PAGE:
The Dark Knight Rises Above an Awkward Script

27 07 2012

By Kleinz 57

Two weeks later, I’m back. T’was not in vain, America. I was busy blowing money on IMAX tickets. WORK-RELATED IMAX tickets, so I hope that’s a tax write-off kind of thing. With The Dark Knight Rises, equal measures of proper research and weighted contextualization were required for such a highly anticipated film, so your utmost recognition of the thoroughness in my work ethic is sincerely appreciated. *farts*

It”s been eight years since Batman took the blame for the actions of Harvey Dent. Bruce Wayne (Christian Bale) has been reduced to a pathetic recluse, refusing to move past the death of Rachel Dawes and probably taking full advantage of the newly-rebuilt Wayne Manor and its bitchin porn library. Of course Alfred (Michael Caine) and Wayne Enterprises Chair Lucius Fox have been plenty busy trying to get Bruce to whip out the ‘ole tumbler again, so it’s little surprise when the alluring Selina Kyle (Anne Hathaway) causes Wayne to finally come out of seclusion. Unfortunately, the masked criminal mastermind Bane (Tom Hardy) has some pretty nasty plans to turn Gotham into the next Oakland, which is way inconvenient since Bruce was just getting his groove back. Enlisting the help of beat cop John Blake (Joseph Gordon-Levitt), Commissioner Gordon (Gary Oldman), and business executive Miranda Tate (Marion Cotillard), Bruce dons the Batsuit once again to stop Darth Vader Lucha Libre from terrorizing his goddamn city.

Heath Ledger is dead as shit. Let’s face it: there was no way The Joker was coming back. So it’s little surprise that he’s not even given lip service. It’s just as well too, as any reference would’ve felt cheap short of a still-living Heath Ledger in full Joker regalia flipping the Bat-fans the bird in one final shot. That would have been the BEST of things. That also was the only way to top The Dark Knight in the villain department, no matter how much shit is flung at the wall. And there’s plenty of shit. But if poop metaphors aren’t your thing — and honestly, why wouldn’t they be? — think of The Dark Knight Rises as an overstuffed burrito. First, you get the rice and beans, but then you realize that your carnitas would taste so much better with pico and two salsas. Cheese, lettuce, and the guac. OH, THE GUAC. Let’s add chips and a drink to that, too, if only because this might be the last burrito you’ll be getting for a while. The Brothers Nolan’s script plays out like a thorough piece of fan-fiction, cramming dozens of plot points into a surprisingly brisk 2 hours and 45 minutes. Then again, David S. Goyer shares a story credit, so let’s preserve the Nolan personality cult and just blame this on the gallant chode-stroke behind Blade: Trinity instead. Yes, this story stumbles out of the gate, then trips, and limps for a few more yards before sprinting across the finish line; it’s strangely reminiscent of my days in high school track.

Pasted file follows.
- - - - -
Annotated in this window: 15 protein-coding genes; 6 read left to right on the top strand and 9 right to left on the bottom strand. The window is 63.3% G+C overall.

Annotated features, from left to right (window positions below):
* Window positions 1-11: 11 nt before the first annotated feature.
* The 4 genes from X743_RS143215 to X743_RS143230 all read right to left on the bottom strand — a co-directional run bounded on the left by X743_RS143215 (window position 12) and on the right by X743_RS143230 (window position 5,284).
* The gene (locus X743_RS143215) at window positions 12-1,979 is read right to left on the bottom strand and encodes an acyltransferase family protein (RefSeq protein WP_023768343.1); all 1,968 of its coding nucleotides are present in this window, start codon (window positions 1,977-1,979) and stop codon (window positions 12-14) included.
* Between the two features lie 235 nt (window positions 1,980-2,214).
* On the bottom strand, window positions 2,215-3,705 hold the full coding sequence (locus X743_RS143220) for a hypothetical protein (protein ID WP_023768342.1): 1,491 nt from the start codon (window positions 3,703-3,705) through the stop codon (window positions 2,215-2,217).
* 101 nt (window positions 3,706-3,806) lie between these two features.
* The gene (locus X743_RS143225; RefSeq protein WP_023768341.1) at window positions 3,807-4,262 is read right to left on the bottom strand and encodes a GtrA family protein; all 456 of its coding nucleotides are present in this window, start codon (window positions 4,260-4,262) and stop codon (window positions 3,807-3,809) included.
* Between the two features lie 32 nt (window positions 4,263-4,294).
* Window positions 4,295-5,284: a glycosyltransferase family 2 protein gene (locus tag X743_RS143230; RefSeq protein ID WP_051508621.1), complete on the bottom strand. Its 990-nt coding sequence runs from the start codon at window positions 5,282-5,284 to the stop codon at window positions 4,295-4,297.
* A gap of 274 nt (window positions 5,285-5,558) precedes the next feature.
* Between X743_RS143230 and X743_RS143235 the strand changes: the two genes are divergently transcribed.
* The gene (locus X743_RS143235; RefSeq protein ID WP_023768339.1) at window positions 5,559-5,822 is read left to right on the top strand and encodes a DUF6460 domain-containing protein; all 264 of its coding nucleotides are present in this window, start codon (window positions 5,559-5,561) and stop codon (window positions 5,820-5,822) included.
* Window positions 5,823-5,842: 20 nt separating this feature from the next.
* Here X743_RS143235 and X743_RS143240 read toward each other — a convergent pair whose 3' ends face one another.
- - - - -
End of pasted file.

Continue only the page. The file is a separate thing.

Now that the very few negatives are out of the way, let’s get down to brass tax, or in Anne Hathaway’s case, ASS TAX! Nailed it! Whatever this story may lose from its abruptness, it gains back from its not having Katie Holmes. There is a lot to love in Rises, and that includes Anne Fapaway in tight leather. I’ll risk having Mime status temporarily revoked and admit I’m a fan of The Devil Wears Prada, so I wasn’t at all surprised she brought credibility to the role of Selina Kyle. Bale is also quite excellent as Bruce Wayne, even more so than usual, and likely due to Nolan’s decision not to focus on showing how Jack Nicholson is a dark-mirror for Michael Keaton if you think hard enough and really butcher the mythology. I’ll say it again. Tom Hardy’s Bane is no Joker, but that’s more than a good thing; it’s a great thing. He’s built like a bus but sounds like Goldmember on helium, and that makes for such an unconventional combination it’s hard to hate on his peculiarities. Bane has plan, part of which involves Batman pissing blood, but to reveal any details would be taking away from the fun. And really, if you can’t review a film without writing out the plot ad nauseum, do quit your day job and start working for TV Guide.